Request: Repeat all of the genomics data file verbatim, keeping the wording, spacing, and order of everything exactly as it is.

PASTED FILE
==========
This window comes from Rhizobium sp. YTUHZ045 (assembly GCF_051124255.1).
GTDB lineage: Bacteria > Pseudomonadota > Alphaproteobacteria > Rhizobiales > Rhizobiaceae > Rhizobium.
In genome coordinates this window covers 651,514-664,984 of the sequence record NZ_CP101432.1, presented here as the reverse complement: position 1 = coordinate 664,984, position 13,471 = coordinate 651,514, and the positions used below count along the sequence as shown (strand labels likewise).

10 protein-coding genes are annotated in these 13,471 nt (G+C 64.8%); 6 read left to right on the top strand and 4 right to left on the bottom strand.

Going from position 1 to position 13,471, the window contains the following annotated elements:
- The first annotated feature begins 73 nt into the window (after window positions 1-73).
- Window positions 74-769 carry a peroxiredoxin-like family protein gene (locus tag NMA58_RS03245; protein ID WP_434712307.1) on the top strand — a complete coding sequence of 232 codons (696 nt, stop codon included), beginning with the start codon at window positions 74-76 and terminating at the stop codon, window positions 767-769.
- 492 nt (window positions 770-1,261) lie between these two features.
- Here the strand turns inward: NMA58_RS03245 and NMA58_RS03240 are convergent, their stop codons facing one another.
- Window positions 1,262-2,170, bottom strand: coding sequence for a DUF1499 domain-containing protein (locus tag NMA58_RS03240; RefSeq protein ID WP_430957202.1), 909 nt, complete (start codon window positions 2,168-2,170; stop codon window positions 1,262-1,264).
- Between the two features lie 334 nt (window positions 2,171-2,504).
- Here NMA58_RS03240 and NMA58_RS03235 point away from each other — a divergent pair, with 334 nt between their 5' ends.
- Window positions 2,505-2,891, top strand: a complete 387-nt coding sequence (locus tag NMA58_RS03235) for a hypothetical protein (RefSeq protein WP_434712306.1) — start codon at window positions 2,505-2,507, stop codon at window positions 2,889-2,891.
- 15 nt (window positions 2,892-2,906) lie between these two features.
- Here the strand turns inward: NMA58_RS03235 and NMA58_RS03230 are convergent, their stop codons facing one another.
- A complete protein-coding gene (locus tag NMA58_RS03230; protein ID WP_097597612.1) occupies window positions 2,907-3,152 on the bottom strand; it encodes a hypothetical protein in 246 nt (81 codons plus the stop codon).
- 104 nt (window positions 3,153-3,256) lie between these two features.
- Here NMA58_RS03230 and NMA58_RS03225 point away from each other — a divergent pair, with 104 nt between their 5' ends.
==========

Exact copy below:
This window comes from Rhizobium sp. YTUHZ045 (assembly GCF_051124255.1).
GTDB lineage: Bacteria > Pseudomonadota > Alphaproteobacteria > Rhizobiales > Rhizobiaceae > Rhizobium.
In genome coordinates this window covers 651,514-664,984 of the sequence record NZ_CP101432.1, presented here as the reverse complement: position 1 = coordinate 664,984, position 13,471 = coordinate 651,514, and the positions used below count along the sequence as shown (strand labels likewise).

10 protein-coding genes are annotated in these 13,471 nt (G+C 64.8%); 6 read left to right on the top strand and 4 right to left on the bottom strand.

Going from position 1 to position 13,471, the window contains the following annotated elements:
- The first annotated feature begins 73 nt into the window (after window positions 1-73).
- Window positions 74-769 carry a peroxiredoxin-like family protein gene (locus tag NMA58_RS03245; protein ID WP_434712307.1) on the top strand — a complete coding sequence of 232 codons (696 nt, stop codon included), beginning with the start codon at window positions 74-76 and terminating at the stop codon, window positions 767-769.
- 492 nt (window positions 770-1,261) lie between these two features.
- Here the strand turns inward: NMA58_RS03245 and NMA58_RS03240 are convergent, their stop codons facing one another.
- Window positions 1,262-2,170, bottom strand: coding sequence for a DUF1499 domain-containing protein (locus tag NMA58_RS03240; RefSeq protein ID WP_430957202.1), 909 nt, complete (start codon window positions 2,168-2,170; stop codon window positions 1,262-1,264).
- Between the two features lie 334 nt (window positions 2,171-2,504).
- Here NMA58_RS03240 and NMA58_RS03235 point away from each other — a divergent pair, with 334 nt between their 5' ends.
- Window positions 2,505-2,891, top strand: a complete 387-nt coding sequence (locus tag NMA58_RS03235) for a hypothetical protein (RefSeq protein WP_434712306.1) — start codon at window positions 2,505-2,507, stop codon at window positions 2,889-2,891.
- 15 nt (window positions 2,892-2,906) lie between these two features.
- Here the strand turns inward: NMA58_RS03235 and NMA58_RS03230 are convergent, their stop codons facing one another.
- A complete protein-coding gene (locus tag NMA58_RS03230; protein ID WP_097597612.1) occupies window positions 2,907-3,152 on the bottom strand; it encodes a hypothetical protein in 246 nt (81 codons plus the stop codon).
- 104 nt (window positions 3,153-3,256) lie between these two features.
- Here NMA58_RS03230 and NMA58_RS03225 point away from each other — a divergent pair, with 104 nt between their 5' ends.